Thomas Marichal, winner of the Baillet Latour Biomedical Award


Thomas Marichal is the winner of the prestigious Baillet Latour Biomedical 2022 Prize (thematic). This prize of one million euros (over 5 years) will allow him to better understand the host mechanisms regulating tissue repair and immunopathological responses upon respiratory viral infections. Specifically, he will investigate the biology of an as-yet-unknown cell entity that emerges during the recovery phase of influenza and Covid-19 infections and likely orchestrates key immune and tissue repair responses, with the goal to provide solid foundations for novel myeloid cell-targeted approaches promoting health and preventing severe disease phenotypes.

The Baillet Latour Biomedical Award

Since its establishment over 40 years ago, the Fund has rewarded and supported biomedical research. To this end, it has incepted several prestigious Prizes, among which the International Health Prize or the Clinical Prize later replaced by the Grant for Medical Research. In order to amplify its impact in the biomedical field and to meet the actual challenges in R&D, the Fund has decided to redirect its support towards the development in Belgium of an ecosystem of high-level researchers to help accelerating the development of innovative research projects.
With the Baillet Latour Biomedical Award, the Baillet Latour Fund wishes to offer major support to basic, clinical or translational biomedical research in Belgium.
The Fund also wishes to strengthen the status and visibility of promising young researchers in Belgium and to support their development towards eminent independent research leaders in their field.
It additionally seeks to facilitate their grant applications to Belgian and European funding sources for their innovative research and intends to contribute to retaining promising new talents and to attract foreign ones.

The Baillet Latour Biomedical Award will be awarded to independent investigators of any nationality in the early phase of their career to conduct basic, translational or clinical biomedical research in Belgium and consolidate their independent research team or program. The Award amounts to 1,000,000 € over 5 years to support a research project.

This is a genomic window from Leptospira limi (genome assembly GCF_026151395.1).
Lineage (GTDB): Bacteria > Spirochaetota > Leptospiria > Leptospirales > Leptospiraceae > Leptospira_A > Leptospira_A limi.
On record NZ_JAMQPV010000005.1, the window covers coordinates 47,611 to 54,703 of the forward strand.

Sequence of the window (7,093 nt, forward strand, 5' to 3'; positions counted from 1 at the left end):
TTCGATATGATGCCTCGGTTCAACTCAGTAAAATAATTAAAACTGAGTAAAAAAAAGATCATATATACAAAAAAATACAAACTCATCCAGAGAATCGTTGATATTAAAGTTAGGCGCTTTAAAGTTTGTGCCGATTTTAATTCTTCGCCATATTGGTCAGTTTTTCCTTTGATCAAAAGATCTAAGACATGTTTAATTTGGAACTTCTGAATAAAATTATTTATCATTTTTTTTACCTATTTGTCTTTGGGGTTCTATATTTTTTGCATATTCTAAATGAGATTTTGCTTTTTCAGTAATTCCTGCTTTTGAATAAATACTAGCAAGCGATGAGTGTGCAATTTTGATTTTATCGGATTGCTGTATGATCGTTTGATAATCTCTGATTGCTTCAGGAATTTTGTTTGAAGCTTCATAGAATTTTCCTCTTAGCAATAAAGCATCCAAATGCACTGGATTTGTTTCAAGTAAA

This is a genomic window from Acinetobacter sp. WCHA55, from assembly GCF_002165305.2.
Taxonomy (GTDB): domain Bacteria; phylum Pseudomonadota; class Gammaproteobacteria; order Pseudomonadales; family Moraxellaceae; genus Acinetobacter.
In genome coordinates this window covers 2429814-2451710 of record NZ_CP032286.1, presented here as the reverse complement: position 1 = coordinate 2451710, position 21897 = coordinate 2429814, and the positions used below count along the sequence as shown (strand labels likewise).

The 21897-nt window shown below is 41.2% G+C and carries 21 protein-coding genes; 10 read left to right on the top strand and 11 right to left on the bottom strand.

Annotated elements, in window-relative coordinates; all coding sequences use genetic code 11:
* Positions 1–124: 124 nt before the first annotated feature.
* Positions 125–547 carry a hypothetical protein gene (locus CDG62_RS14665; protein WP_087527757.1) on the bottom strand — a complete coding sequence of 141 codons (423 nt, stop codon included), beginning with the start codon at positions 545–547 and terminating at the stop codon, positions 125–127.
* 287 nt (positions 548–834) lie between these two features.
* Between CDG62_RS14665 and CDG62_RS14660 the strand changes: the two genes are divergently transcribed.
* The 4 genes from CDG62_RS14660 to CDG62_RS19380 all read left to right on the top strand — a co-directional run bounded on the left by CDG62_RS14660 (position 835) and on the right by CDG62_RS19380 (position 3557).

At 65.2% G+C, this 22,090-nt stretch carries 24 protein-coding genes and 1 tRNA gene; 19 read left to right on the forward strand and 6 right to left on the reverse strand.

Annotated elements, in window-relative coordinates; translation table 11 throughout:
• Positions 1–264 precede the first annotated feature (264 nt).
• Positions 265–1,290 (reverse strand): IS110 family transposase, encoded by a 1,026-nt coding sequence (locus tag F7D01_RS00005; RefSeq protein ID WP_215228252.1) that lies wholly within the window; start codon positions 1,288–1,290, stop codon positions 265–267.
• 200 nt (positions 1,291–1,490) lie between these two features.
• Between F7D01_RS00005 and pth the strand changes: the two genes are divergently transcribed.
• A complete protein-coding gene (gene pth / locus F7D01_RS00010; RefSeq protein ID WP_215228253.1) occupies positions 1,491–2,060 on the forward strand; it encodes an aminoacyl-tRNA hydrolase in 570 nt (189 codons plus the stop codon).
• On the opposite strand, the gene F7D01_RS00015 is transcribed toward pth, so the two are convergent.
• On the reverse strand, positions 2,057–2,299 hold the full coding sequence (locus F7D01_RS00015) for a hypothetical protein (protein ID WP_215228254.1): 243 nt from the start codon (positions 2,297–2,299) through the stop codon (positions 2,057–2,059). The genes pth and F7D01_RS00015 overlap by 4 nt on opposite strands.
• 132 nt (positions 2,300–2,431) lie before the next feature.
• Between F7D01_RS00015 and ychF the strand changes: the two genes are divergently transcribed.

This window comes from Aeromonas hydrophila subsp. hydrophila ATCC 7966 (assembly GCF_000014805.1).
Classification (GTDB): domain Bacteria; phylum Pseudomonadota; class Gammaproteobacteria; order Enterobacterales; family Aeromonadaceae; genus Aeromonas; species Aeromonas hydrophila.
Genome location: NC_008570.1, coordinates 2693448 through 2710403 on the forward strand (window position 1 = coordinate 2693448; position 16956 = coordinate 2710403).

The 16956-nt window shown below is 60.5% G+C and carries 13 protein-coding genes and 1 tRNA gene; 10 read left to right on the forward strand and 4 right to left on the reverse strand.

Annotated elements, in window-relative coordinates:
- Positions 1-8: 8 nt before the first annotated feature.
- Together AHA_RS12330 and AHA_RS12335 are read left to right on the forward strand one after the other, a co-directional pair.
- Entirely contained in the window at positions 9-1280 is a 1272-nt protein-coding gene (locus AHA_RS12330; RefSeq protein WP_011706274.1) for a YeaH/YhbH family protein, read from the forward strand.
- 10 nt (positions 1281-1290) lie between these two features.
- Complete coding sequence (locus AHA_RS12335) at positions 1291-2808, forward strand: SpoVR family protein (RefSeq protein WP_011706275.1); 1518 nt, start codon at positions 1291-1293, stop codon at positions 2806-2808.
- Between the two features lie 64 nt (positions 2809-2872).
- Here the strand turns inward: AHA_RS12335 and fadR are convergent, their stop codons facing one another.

The project

Atypical myeloid cells emerging during the recovery phase of respiratory viral infections: origin, identity, functions and regulation by tissue cues, host risk factors and chronic stress.

The lung is a vital organ that contributes to gas exchanges. It is particularly exposed to external threats, such as respiratory pathogens, pollutants and other airborne particles. Thus, the lung immune system needs to cope with those threats in order protect the host and maintain the organ structure and function. Sometimes, aberrant immune responses can occur and trigger the development of disorders such as asthma or severe forms of respiratory infections. Thomas Marichal has always been passionate about understanding the innate immune mechanisms involved in the maintenance of lung tissue homeostasis and in the regulation of immune-mediated respiratory diseases. By employing relevant disease models and human samples, he has discovered key drivers of asthma, as well as important innate protective cells that prevent development of asthma in healthy individuals. His work has been published in the most prestigious journals in the field of Immunology and Medicine and he has already obtained an impressive number of “excellence” labels for his achievements, including the Acteria Early Career Research Prize in Allergology (2015) and the Astra Zeneca Foundation Asthma Award (2018). Building on his expertise in the biology of myeloid cells (a lineage of innate immune cells), he is now using the most advanced tools and technologies to understand how myeloid cells interact with other tissue cells and what drives myeloid cell diversity and functional specificity, a prerequisite to elaborate novel therapeutic strategies for respiratory diseases.

Thomas Marichal

Thomas Marichal leads the laboratory of Immunophysiology (GIGA-I3). He is trained as a Doctor in Veterinary Medicine (DVM) and obtained a PhD in Immunology in 2011 from the University of Liège. He is also appointed as an Associate Professor of Physiology at the Faculty of Veterinary Medicine of the University of Liege since 2019.

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